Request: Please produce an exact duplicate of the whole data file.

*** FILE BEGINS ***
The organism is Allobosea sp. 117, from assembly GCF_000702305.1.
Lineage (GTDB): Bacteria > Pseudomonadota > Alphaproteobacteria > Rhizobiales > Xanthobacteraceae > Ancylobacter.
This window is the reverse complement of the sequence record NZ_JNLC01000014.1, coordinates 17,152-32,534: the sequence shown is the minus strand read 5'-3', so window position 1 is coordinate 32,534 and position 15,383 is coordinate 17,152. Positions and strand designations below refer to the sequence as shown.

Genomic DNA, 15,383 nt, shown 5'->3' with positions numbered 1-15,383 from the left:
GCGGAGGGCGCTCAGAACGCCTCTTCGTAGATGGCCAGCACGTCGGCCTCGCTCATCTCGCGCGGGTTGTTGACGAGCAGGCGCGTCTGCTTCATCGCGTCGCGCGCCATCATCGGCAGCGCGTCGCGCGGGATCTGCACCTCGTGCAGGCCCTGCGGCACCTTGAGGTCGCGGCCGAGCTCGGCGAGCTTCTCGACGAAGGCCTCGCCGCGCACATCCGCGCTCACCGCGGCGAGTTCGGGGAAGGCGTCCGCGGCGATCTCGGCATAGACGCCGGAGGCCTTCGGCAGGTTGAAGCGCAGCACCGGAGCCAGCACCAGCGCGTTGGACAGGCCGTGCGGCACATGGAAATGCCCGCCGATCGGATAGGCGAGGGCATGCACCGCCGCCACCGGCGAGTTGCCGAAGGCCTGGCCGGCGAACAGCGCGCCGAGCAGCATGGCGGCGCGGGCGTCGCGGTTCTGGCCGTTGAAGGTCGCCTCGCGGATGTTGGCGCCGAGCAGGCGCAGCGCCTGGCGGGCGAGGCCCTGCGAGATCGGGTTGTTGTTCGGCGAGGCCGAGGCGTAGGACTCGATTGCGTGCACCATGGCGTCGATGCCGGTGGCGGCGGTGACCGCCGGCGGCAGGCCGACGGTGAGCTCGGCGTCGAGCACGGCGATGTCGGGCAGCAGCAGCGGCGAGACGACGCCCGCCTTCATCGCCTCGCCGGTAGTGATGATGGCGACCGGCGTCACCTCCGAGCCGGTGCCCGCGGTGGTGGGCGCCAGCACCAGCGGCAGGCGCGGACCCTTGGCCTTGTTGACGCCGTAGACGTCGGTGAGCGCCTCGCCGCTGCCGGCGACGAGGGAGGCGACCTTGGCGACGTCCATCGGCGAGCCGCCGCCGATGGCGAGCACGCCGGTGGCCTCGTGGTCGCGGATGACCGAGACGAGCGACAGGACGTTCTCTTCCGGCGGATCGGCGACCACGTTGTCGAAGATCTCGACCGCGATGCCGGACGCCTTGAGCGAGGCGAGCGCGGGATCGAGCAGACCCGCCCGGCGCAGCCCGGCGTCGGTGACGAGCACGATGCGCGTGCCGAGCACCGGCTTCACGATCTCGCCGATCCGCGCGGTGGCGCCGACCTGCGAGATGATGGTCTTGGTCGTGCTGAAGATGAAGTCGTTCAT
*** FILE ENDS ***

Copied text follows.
The organism is Allobosea sp. 117, from assembly GCF_000702305.1.
Lineage (GTDB): Bacteria > Pseudomonadota > Alphaproteobacteria > Rhizobiales > Xanthobacteraceae > Ancylobacter.
This window is the reverse complement of the sequence record NZ_JNLC01000014.1, coordinates 17,152-32,534: the sequence shown is the minus strand read 5'-3', so window position 1 is coordinate 32,534 and position 15,383 is coordinate 17,152. Positions and strand designations below refer to the sequence as shown.

Genomic DNA, 15,383 nt, shown 5'->3' with positions numbered 1-15,383 from the left:
GCGGAGGGCGCTCAGAACGCCTCTTCGTAGATGGCCAGCACGTCGGCCTCGCTCATCTCGCGCGGGTTGTTGACGAGCAGGCGCGTCTGCTTCATCGCGTCGCGCGCCATCATCGGCAGCGCGTCGCGCGGGATCTGCACCTCGTGCAGGCCCTGCGGCACCTTGAGGTCGCGGCCGAGCTCGGCGAGCTTCTCGACGAAGGCCTCGCCGCGCACATCCGCGCTCACCGCGGCGAGTTCGGGGAAGGCGTCCGCGGCGATCTCGGCATAGACGCCGGAGGCCTTCGGCAGGTTGAAGCGCAGCACCGGAGCCAGCACCAGCGCGTTGGACAGGCCGTGCGGCACATGGAAATGCCCGCCGATCGGATAGGCGAGGGCATGCACCGCCGCCACCGGCGAGTTGCCGAAGGCCTGGCCGGCGAACAGCGCGCCGAGCAGCATGGCGGCGCGGGCGTCGCGGTTCTGGCCGTTGAAGGTCGCCTCGCGGATGTTGGCGCCGAGCAGGCGCAGCGCCTGGCGGGCGAGGCCCTGCGAGATCGGGTTGTTGTTCGGCGAGGCCGAGGCGTAGGACTCGATTGCGTGCACCATGGCGTCGATGCCGGTGGCGGCGGTGACCGCCGGCGGCAGGCCGACGGTGAGCTCGGCGTCGAGCACGGCGATGTCGGGCAGCAGCAGCGGCGAGACGACGCCCGCCTTCATCGCCTCGCCGGTAGTGATGATGGCGACCGGCGTCACCTCCGAGCCGGTGCCCGCGGTGGTGGGCGCCAGCACCAGCGGCAGGCGCGGACCCTTGGCCTTGTTGACGCCGTAGACGTCGGTGAGCGCCTCGCCGCTGCCGGCGACGAGGGAGGCGACCTTGGCGACGTCCATCGGCGAGCCGCCGCCGATGGCGAGCACGCCGGTGGCCTCGTGGTCGCGGATGACCGAGACGAGCGACAGGACGTTCTCTTCCGGCGGATCGGCGACCACGTTGTCGAAGATCTCGACCGCGATGCCGGACGCCTTGAGCGAGGCGAGCGCGGGATCGAGCAGACCCGCCCGGCGCAGCCCGGCGTCGGTGACGAGCACGATGCGCGTGCCGAGCACCGGCTTCACGATCTCGCCGATCCGCGCGGTGGCGCCGACCTGCGAGATGATGGTCTTGGTCGTGCTGAAGATGAAGTCGTTCAT